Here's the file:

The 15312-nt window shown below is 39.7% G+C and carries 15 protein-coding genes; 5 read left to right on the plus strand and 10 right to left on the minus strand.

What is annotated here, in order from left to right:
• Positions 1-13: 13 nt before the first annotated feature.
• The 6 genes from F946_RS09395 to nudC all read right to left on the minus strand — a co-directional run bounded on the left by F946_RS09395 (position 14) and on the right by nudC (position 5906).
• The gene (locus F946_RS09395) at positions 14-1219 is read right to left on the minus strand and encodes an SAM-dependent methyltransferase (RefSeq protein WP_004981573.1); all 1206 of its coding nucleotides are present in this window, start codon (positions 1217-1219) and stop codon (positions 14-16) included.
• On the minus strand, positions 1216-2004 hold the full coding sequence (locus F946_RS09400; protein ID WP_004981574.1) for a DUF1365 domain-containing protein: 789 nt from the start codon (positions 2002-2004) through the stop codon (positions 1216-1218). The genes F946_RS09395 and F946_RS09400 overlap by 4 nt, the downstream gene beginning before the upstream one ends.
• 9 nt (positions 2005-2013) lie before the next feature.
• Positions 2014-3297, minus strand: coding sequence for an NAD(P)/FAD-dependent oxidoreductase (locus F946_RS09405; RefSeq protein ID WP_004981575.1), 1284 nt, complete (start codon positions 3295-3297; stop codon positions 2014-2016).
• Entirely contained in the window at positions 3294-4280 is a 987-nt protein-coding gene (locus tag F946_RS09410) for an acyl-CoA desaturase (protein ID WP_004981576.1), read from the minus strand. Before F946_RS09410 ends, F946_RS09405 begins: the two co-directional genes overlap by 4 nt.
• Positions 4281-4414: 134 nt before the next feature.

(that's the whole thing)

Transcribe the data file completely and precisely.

The 15312-nt window shown below is 39.7% G+C and carries 15 protein-coding genes; 5 read left to right on the plus strand and 10 right to left on the minus strand.

What is annotated here, in order from left to right:
• Positions 1-13: 13 nt before the first annotated feature.
• The 6 genes from F946_RS09395 to nudC all read right to left on the minus strand — a co-directional run bounded on the left by F946_RS09395 (position 14) and on the right by nudC (position 5906).
• The gene (locus F946_RS09395) at positions 14-1219 is read right to left on the minus strand and encodes an SAM-dependent methyltransferase (RefSeq protein WP_004981573.1); all 1206 of its coding nucleotides are present in this window, start codon (positions 1217-1219) and stop codon (positions 14-16) included.
• On the minus strand, positions 1216-2004 hold the full coding sequence (locus F946_RS09400; protein ID WP_004981574.1) for a DUF1365 domain-containing protein: 789 nt from the start codon (positions 2002-2004) through the stop codon (positions 1216-1218). The genes F946_RS09395 and F946_RS09400 overlap by 4 nt, the downstream gene beginning before the upstream one ends.
• 9 nt (positions 2005-2013) lie before the next feature.
• Positions 2014-3297, minus strand: coding sequence for an NAD(P)/FAD-dependent oxidoreductase (locus F946_RS09405; RefSeq protein ID WP_004981575.1), 1284 nt, complete (start codon positions 3295-3297; stop codon positions 2014-2016).
• Entirely contained in the window at positions 3294-4280 is a 987-nt protein-coding gene (locus tag F946_RS09410) for an acyl-CoA desaturase (protein ID WP_004981576.1), read from the minus strand. Before F946_RS09410 ends, F946_RS09405 begins: the two co-directional genes overlap by 4 nt.
• Positions 4281-4414: 134 nt before the next feature.